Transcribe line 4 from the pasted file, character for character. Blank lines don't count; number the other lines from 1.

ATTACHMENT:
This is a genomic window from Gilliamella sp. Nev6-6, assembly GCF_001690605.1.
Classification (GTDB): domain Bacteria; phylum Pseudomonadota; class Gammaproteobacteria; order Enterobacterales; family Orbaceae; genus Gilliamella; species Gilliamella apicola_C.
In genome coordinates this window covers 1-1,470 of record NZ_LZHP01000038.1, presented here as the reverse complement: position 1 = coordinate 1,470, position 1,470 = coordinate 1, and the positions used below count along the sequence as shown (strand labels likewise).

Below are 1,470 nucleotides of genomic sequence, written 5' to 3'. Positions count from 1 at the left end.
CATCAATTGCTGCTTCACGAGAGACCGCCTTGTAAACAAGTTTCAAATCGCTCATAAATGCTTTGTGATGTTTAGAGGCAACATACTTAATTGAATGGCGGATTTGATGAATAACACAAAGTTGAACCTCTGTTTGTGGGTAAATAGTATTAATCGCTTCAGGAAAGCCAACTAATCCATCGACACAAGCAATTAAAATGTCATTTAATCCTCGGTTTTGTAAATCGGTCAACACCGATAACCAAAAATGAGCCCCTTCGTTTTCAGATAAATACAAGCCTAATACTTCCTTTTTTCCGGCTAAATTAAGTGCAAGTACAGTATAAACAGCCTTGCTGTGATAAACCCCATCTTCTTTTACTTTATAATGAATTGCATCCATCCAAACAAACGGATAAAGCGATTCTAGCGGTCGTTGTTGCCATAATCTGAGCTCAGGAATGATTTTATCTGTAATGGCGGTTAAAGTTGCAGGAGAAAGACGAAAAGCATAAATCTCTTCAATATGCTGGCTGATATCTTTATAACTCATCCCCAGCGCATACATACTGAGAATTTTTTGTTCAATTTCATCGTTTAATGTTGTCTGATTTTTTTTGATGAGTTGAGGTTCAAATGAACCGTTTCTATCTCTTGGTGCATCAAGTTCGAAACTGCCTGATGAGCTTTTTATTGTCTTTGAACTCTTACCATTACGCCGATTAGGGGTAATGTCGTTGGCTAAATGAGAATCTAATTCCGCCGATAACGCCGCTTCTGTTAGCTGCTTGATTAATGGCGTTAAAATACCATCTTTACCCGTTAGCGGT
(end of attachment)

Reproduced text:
Below are 1,470 nucleotides of genomic sequence, written 5' to 3'. Positions count from 1 at the left end.